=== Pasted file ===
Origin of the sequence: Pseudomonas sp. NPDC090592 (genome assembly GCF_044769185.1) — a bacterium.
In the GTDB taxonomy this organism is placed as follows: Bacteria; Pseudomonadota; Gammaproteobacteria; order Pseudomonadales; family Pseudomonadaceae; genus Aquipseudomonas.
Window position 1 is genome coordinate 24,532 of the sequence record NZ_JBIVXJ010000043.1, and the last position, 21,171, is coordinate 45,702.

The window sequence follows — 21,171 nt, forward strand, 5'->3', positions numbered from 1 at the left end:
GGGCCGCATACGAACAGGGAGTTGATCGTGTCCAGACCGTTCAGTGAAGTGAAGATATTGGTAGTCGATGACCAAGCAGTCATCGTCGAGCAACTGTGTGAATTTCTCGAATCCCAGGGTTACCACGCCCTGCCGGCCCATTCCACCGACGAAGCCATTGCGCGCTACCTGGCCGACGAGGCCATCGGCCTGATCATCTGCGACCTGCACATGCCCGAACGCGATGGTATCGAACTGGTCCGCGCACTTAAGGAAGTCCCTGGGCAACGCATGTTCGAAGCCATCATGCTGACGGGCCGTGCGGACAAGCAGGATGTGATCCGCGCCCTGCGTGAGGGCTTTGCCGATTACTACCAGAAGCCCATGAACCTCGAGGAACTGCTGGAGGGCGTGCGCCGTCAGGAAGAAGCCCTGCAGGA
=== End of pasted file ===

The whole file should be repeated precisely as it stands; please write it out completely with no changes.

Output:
Origin of the sequence: Pseudomonas sp. NPDC090592 (genome assembly GCF_044769185.1) — a bacterium.
In the GTDB taxonomy this organism is placed as follows: Bacteria; Pseudomonadota; Gammaproteobacteria; order Pseudomonadales; family Pseudomonadaceae; genus Aquipseudomonas.
Window position 1 is genome coordinate 24,532 of the sequence record NZ_JBIVXJ010000043.1, and the last position, 21,171, is coordinate 45,702.

The window sequence follows — 21,171 nt, forward strand, 5'->3', positions numbered from 1 at the left end:
GGGCCGCATACGAACAGGGAGTTGATCGTGTCCAGACCGTTCAGTGAAGTGAAGATATTGGTAGTCGATGACCAAGCAGTCATCGTCGAGCAACTGTGTGAATTTCTCGAATCCCAGGGTTACCACGCCCTGCCGGCCCATTCCACCGACGAAGCCATTGCGCGCTACCTGGCCGACGAGGCCATCGGCCTGATCATCTGCGACCTGCACATGCCCGAACGCGATGGTATCGAACTGGTCCGCGCACTTAAGGAAGTCCCTGGGCAACGCATGTTCGAAGCCATCATGCTGACGGGCCGTGCGGACAAGCAGGATGTGATCCGCGCCCTGCGTGAGGGCTTTGCCGATTACTACCAGAAGCCCATGAACCTCGAGGAACTGCTGGAGGGCGTGCGCCGTCAGGAAGAAGCCCTGCAGGA